It’s also possible for entire families to opt to complete their slavedays together as long as all children are at least ten years of age, and the three eldest members of the Hadleys decide the family will begin theirs soon after the youngest child’s tenth birthday. Eighteen-year-old Abi has arranged for them to attend the Jardines themselves on their estate: a rare opportunity that is far preferable to spending a decade laboring in a slavetown. However, when the first day of their ten years of servitude arrives, the paperwork only includes four of the five members of the family. The Jardines could not find a job for sixteen-year-old Luke and reassigned him to a slavetown, even though minors are not supposed to be separated from their families even during their slavedays—and his parents and adult sister quickly learn they are powerless in the face of this situation since they now officially have no human rights whatsoever for the next ten years.

After centuries of enduring this mistreatment, many are growing tired of the Equals’ reign and are beginning to dream of changing the system. In the slavetown, Luke finds and joins a group working against the unjust rule of the Equals. Meanwhile, the youngest—and most powerful—of the Jardines convinces the Chancellor to propose abolition to the Parliament of Equals in return for a favor, and he just may be on the cusp of revolutionizing the country one way or another…

The Dark Gifts series has promise given the strong ending of the first installment, but Gilded Cage as a whole is incredibly uneven. The prologue, which introduced the three Jardine siblings from the perspective of a slave attempting escape, piqued my curiosity enough to keep me reading, but there were several times after that point I considered leaving the book unfinished and may have done just that had it not been a fairly short book. Much of the middle of the novel is dull: it’s slow paced with lots of exposition shoehorned into bland text and dialogue. It also follows a lot of characters given its length—even the one in a coma has a point of view chapter—and though a few of them have some interesting qualities, it fails to make them fully three dimensional personalities.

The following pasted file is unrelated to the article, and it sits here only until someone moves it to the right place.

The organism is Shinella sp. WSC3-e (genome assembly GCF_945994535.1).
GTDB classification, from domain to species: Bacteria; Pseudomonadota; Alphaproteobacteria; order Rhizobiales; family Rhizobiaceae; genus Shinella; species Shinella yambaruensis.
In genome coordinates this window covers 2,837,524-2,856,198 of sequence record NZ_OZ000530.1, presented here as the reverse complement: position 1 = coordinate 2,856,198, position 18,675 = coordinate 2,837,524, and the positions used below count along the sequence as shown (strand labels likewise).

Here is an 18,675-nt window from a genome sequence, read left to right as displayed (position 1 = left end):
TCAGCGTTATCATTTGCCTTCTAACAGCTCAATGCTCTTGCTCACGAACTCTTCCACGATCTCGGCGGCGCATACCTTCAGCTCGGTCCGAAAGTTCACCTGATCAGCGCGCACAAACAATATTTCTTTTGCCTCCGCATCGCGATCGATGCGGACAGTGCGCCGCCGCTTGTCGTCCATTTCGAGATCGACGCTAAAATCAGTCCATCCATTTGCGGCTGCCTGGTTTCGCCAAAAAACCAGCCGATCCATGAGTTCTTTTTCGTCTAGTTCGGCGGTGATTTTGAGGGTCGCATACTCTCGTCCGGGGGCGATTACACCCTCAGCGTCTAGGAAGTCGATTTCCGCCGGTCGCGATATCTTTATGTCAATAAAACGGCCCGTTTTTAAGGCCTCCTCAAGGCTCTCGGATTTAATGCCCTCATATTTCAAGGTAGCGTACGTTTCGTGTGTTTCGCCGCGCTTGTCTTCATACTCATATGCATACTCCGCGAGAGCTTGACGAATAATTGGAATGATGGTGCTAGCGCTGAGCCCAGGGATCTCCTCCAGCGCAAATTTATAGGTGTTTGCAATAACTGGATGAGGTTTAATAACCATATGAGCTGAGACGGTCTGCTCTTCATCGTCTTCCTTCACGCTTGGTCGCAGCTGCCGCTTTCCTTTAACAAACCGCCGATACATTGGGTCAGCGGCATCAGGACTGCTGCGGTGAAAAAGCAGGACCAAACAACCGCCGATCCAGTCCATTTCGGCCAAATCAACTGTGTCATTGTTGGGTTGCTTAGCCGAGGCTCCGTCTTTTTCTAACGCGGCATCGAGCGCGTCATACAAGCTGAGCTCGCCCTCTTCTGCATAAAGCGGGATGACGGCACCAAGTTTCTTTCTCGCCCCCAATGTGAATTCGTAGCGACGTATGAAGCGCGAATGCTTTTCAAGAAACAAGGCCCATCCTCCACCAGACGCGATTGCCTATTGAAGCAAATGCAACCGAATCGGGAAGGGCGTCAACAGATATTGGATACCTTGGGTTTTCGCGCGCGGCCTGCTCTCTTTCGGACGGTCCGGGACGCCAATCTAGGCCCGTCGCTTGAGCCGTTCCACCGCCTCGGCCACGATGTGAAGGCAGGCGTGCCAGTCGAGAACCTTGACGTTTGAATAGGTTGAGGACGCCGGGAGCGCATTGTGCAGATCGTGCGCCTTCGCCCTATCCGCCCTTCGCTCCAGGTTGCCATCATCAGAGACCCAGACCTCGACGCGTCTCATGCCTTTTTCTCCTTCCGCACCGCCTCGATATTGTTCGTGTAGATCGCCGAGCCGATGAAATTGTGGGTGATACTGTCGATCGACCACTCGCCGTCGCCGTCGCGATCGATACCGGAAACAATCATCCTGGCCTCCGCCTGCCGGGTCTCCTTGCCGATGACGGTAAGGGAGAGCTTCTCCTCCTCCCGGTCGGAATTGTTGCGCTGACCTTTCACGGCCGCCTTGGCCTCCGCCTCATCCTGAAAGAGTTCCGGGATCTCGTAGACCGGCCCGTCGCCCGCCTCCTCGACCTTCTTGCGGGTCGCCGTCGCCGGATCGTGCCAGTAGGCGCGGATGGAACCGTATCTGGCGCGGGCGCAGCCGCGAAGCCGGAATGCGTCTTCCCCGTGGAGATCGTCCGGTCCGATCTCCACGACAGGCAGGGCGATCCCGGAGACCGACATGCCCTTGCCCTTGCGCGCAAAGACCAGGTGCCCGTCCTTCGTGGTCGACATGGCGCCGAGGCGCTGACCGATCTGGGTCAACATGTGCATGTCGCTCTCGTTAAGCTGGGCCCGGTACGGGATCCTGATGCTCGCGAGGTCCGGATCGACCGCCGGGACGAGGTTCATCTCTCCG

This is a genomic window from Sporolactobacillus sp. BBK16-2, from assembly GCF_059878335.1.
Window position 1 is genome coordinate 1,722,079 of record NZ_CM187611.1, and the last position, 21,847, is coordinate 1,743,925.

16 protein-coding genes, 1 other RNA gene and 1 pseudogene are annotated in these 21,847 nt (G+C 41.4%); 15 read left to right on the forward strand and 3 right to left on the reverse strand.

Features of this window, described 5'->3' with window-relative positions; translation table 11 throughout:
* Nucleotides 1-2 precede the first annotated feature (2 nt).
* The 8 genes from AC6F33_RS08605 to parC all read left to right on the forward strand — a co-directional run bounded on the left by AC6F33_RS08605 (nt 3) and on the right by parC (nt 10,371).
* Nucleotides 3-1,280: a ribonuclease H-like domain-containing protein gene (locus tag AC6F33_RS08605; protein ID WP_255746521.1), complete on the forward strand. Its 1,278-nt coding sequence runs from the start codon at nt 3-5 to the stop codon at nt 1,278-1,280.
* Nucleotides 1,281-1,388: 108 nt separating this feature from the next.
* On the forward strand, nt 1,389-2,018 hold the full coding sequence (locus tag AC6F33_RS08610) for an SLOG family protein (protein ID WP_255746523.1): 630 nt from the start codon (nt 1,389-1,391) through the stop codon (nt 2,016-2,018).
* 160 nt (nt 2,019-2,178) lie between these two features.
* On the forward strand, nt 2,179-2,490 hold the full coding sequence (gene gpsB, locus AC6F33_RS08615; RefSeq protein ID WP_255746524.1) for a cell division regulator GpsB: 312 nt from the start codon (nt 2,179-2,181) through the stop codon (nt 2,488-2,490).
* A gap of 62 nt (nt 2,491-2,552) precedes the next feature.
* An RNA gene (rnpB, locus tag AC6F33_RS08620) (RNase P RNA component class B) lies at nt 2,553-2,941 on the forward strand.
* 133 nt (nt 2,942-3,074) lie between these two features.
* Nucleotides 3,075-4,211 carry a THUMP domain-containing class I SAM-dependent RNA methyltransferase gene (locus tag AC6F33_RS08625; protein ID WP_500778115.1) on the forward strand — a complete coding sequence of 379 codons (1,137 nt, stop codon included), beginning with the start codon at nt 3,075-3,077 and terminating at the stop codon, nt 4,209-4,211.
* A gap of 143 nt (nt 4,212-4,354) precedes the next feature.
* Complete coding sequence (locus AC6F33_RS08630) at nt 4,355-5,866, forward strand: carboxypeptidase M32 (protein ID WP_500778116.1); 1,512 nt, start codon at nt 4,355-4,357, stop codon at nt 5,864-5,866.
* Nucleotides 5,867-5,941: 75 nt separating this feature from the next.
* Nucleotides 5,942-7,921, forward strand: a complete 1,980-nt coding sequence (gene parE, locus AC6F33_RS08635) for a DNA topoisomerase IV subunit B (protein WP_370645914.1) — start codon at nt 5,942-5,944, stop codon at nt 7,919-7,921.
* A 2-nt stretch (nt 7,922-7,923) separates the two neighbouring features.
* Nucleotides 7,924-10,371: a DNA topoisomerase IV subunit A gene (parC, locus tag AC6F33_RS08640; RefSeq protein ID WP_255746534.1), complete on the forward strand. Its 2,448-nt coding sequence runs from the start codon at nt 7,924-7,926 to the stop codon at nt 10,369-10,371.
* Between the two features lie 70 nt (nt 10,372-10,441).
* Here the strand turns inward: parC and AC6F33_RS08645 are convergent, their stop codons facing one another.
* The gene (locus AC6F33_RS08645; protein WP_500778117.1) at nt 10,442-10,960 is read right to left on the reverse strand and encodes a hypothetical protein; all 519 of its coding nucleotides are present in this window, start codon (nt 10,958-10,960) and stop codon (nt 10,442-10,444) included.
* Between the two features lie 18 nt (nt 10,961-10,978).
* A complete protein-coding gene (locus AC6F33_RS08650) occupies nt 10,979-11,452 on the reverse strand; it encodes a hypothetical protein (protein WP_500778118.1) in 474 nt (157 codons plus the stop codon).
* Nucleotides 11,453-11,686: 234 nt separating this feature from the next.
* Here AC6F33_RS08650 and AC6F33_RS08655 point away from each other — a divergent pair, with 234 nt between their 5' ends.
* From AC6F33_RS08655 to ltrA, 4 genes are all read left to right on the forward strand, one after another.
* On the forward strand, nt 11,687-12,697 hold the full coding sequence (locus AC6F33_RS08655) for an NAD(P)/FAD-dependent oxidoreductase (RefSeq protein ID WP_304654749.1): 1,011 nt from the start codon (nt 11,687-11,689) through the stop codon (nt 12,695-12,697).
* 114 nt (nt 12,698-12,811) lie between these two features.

The large number of characters is both a weakness and the novel’s biggest strength. Perhaps fewer characters would have made room to flesh each of them out a little more; however, expanding the cast beyond the underdogs who want to change the system to those who are actually unlikable also provided the more fascinating characters (even if parts of their narratives were still leisurely). Gavar, the Jardine heir, is a horrible person, but his point of view gives him more depth by adding insight into his childhood that shows why he’s so fiercely protective of his daughter. His betrothed, Bouda, is an ambitious woman whose family rose to their position through merit rather than birth, unlike the present-day Jardines. Though she despises Gavar, she believes their marriage will help her achieve her goal: becoming the first woman to hold the title Chancellor. Most intriguing of all is Silyen, who is so powerful that even other Equals don’t understand his abilities with Skill—but what makes him so compelling is that he seems to be steps ahead of everyone else, and his plans and motivations are mysterious. He seems to be working toward dismantling the system when he bargains with the Chancellor in the second chapter, but what isn’t he telling the Chancellor about his reasons? Is it just the cold, calculating curiosity that seems to be part of his nature—or is it something else?